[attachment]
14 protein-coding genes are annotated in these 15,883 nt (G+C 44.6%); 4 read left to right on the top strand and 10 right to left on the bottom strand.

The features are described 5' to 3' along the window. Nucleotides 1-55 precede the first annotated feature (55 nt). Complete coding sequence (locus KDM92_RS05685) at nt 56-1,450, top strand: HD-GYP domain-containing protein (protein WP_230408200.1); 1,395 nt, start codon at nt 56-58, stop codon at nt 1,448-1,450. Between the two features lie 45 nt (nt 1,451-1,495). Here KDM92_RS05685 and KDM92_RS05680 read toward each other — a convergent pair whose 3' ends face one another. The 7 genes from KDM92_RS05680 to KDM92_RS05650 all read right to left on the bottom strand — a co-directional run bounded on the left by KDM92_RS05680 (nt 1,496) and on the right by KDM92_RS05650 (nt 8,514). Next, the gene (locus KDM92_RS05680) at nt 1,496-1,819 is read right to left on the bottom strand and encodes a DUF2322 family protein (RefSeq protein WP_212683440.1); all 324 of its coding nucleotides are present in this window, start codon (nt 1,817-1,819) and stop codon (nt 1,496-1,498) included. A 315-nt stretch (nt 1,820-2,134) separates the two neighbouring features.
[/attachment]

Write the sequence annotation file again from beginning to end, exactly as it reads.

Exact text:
14 protein-coding genes are annotated in these 15,883 nt (G+C 44.6%); 4 read left to right on the top strand and 10 right to left on the bottom strand.

The features are described 5' to 3' along the window. Nucleotides 1-55 precede the first annotated feature (55 nt). Complete coding sequence (locus KDM92_RS05685) at nt 56-1,450, top strand: HD-GYP domain-containing protein (protein WP_230408200.1); 1,395 nt, start codon at nt 56-58, stop codon at nt 1,448-1,450. Between the two features lie 45 nt (nt 1,451-1,495). Here KDM92_RS05685 and KDM92_RS05680 read toward each other — a convergent pair whose 3' ends face one another. The 7 genes from KDM92_RS05680 to KDM92_RS05650 all read right to left on the bottom strand — a co-directional run bounded on the left by KDM92_RS05680 (nt 1,496) and on the right by KDM92_RS05650 (nt 8,514). Next, the gene (locus KDM92_RS05680) at nt 1,496-1,819 is read right to left on the bottom strand and encodes a DUF2322 family protein (RefSeq protein WP_212683440.1); all 324 of its coding nucleotides are present in this window, start codon (nt 1,817-1,819) and stop codon (nt 1,496-1,498) included. A 315-nt stretch (nt 1,820-2,134) separates the two neighbouring features.